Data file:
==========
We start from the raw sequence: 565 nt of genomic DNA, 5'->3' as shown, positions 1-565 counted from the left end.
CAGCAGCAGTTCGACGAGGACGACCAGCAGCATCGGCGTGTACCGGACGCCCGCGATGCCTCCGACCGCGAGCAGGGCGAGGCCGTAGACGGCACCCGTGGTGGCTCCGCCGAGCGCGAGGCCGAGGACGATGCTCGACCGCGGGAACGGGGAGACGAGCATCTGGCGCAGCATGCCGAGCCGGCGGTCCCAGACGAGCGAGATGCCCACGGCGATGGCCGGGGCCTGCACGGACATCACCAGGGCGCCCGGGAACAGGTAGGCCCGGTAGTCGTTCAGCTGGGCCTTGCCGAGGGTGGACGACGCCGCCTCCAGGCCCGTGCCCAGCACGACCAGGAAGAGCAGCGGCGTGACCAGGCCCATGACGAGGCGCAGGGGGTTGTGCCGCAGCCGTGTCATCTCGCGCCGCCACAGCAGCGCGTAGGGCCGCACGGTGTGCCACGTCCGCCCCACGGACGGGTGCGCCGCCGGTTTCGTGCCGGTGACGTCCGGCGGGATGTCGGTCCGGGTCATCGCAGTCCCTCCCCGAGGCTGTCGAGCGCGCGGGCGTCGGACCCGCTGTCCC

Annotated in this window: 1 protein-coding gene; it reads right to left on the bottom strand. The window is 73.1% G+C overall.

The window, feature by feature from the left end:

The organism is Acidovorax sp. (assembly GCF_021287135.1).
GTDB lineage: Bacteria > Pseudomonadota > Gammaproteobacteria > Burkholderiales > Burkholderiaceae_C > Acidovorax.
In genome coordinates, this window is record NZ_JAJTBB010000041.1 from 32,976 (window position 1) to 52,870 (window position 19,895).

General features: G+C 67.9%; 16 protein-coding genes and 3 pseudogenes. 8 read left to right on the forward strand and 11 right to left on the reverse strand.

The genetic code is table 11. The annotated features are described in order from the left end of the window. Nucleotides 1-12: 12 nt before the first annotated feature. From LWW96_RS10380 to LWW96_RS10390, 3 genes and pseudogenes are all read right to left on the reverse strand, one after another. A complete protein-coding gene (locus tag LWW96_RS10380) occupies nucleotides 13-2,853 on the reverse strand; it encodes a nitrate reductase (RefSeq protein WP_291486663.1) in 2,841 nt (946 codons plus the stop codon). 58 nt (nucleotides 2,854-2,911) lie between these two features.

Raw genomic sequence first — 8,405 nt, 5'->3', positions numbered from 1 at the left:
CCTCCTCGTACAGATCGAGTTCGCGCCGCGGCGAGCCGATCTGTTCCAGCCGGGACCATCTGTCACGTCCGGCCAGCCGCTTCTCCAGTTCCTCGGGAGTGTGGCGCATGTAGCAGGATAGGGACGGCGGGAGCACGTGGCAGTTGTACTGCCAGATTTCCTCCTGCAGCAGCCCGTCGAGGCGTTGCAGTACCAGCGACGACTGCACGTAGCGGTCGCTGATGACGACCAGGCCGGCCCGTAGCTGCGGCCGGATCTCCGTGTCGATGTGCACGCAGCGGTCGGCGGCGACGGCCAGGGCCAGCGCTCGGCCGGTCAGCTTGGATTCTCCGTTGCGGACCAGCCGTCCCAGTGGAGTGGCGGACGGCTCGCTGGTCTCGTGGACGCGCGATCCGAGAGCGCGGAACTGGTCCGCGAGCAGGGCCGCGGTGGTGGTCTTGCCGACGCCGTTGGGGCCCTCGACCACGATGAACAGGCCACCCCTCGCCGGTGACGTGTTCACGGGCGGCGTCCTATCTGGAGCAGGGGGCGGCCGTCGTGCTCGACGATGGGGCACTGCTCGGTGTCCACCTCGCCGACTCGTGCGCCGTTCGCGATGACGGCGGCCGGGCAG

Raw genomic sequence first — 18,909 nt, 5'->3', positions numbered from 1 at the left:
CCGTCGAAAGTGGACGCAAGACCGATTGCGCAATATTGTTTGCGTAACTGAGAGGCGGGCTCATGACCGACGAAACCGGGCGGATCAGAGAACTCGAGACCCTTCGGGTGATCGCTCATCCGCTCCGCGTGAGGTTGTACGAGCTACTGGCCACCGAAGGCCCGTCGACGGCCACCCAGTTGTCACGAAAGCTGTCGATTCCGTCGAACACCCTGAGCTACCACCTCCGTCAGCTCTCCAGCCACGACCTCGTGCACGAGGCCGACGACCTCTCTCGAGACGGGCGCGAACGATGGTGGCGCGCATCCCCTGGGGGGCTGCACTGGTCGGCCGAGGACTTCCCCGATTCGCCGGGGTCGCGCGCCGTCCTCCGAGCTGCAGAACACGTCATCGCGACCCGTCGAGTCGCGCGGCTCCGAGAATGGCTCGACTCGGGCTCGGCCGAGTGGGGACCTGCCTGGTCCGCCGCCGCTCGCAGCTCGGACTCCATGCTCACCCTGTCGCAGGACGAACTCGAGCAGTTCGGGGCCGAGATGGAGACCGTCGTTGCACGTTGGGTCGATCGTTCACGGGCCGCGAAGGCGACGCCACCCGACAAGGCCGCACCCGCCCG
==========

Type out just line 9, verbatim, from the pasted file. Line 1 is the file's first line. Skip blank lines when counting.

The genetic code is table 11. The annotated features are described in order from the left end of the window. Nucleotides 1-12: 12 nt before the first annotated feature. From LWW96_RS10380 to LWW96_RS10390, 3 genes and pseudogenes are all read right to left on the reverse strand, one after another. A complete protein-coding gene (locus tag LWW96_RS10380) occupies nucleotides 13-2,853 on the reverse strand; it encodes a nitrate reductase (RefSeq protein WP_291486663.1) in 2,841 nt (946 codons plus the stop codon). 58 nt (nucleotides 2,854-2,911) lie between these two features.